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Big Fish in a Big Pond

Film on Mongolian Taimen Becomes a Finalist at the 2009 Jackson Hole Wildlife Film Festival

A Craig Miller Productions and World Wildlife Fund film entitled Amur River Basin: Creating a Lasting Sanctuary for the Mighty Taimen has been selected as a film finalist at this year's Jackson Hole Wildlife Film Festival. The festival, considered the highest honor of the "nature and environment" genre, will award category winners during the media industry conference held in Grand Teton Park, Wyoming at the Jackson Lake Lodge September 28-October 2. The Craig Miller/WWF film was one of 40 films selected from 425 films entered.

Amur River Basin: Creating a Lasting Sanctuary for the Mighty Taimen explores a unique partnership to conserve one of the world's most charismatic fish: the taimen (pronounced tie-men or, alternatively, tay-men). Taimen is the largest member of the salmon family, can grow to four or even five feet long, and is a top predator that has been known to prey on 26 inch trout, muskrat, and waterfowl. As a top predator, taimen is also the ultimate "canary in the coal mine" - a perfect indicator of the overall ecological health of the Amur headwaters in Mongolia. Saving this spectacular predator requires the combined and coordinated efforts of conservationists, fly-fishing anglers, and, most importantly, the local communities on the river's shoreline. Learn more about WWF's work in the Amur-Heilong

In the Fall of 2009, Craig Miller Productions filmed in Mongolia as World Wildlife Fund, Mongolia River Outfitters, and local people began implementing this unique conservation program. The film follows the conservation partners as they tag, research, and work with local communities in an effort to stymie poaching of this highly endangered fish. Interestingly in the case of taimen, fishing itself is a critical component to save the fish. The primary threat to taimen comes from poachers from Russia, Eastern Europe, and Mongolia's capital city bent on catching, killing, and eating or taxidermizing the largest taimen. Saving them depends on a healthy fly fishing and catch-and-release program. International fly fishing anglers bring significant amounts of resources to local communities and, through this program, local communities will see that taimen thriving in the water are far more valuable than dead taimen out of the water.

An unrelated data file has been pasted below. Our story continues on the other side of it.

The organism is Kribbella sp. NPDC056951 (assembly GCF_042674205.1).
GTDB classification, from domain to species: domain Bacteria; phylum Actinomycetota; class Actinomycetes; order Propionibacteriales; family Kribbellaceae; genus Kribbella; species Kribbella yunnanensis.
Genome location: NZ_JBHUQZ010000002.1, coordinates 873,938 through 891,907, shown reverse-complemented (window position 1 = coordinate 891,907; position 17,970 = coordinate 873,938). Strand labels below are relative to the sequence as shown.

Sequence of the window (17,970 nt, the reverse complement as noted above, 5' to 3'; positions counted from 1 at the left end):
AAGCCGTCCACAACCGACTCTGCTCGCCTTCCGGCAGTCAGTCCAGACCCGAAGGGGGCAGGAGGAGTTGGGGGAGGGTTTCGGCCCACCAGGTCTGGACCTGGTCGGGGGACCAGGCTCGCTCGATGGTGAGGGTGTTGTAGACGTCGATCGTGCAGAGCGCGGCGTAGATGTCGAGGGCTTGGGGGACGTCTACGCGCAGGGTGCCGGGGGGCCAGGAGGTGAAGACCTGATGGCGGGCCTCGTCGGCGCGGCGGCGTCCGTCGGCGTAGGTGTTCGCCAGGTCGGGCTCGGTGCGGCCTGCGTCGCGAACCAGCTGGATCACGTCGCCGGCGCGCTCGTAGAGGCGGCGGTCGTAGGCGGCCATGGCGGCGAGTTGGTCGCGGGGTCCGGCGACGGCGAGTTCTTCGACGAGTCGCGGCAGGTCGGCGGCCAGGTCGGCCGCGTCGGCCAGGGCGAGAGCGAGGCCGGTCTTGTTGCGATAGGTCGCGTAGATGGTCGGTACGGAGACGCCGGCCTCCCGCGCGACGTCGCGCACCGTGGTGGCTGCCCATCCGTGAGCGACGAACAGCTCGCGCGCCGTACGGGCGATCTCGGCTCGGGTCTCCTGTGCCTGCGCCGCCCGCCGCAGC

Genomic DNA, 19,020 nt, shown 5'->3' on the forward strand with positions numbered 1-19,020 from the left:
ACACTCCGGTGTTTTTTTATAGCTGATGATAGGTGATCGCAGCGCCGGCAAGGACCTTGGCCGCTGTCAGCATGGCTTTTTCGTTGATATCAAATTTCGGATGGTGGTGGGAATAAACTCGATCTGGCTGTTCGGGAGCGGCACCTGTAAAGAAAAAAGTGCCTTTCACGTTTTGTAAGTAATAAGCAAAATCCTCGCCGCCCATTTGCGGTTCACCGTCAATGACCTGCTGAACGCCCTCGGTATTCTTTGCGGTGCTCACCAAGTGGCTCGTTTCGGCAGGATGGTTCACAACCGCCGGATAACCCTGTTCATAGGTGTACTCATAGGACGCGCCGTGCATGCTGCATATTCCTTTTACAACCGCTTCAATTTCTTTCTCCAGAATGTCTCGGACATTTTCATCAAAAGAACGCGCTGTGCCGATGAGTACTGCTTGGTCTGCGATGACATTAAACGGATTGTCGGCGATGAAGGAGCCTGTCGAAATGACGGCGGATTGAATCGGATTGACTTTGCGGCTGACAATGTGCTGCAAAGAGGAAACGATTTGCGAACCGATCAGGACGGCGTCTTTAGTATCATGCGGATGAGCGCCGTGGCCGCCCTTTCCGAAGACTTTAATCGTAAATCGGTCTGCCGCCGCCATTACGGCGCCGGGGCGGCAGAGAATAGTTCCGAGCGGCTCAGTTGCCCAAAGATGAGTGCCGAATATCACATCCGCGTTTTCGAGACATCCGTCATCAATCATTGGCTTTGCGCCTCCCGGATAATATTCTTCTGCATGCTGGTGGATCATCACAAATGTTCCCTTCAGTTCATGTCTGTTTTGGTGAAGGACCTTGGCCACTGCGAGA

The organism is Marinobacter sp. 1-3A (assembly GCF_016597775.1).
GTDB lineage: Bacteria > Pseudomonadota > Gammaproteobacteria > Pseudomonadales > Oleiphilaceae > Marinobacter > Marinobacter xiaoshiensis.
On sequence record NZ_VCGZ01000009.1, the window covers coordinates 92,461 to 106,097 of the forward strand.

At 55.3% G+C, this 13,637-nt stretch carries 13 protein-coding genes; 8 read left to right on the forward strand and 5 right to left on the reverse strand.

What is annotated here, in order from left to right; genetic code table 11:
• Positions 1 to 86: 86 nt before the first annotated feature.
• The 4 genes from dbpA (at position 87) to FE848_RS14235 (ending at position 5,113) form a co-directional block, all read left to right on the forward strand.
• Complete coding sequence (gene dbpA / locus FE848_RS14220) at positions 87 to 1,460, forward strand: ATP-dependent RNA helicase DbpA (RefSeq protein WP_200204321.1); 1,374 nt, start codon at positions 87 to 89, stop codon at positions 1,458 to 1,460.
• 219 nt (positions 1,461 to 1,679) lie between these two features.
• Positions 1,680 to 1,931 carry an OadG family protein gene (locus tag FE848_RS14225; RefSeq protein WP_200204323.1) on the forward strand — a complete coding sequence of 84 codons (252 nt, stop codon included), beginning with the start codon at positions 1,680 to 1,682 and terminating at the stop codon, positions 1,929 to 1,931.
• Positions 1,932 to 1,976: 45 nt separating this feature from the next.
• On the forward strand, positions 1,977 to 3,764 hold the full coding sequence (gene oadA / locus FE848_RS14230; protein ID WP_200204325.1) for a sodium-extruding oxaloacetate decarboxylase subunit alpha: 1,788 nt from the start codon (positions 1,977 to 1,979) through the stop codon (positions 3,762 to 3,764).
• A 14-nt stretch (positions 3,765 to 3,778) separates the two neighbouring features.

"I've always found film to be one of the most exciting and useful ways of inspiring conservation," said Dr. Darron Collins, Managing Director of WWF's Amur Heilong Program. "Both the Amur film and the film festival as a whole are powerful calls to action for saving our planet."

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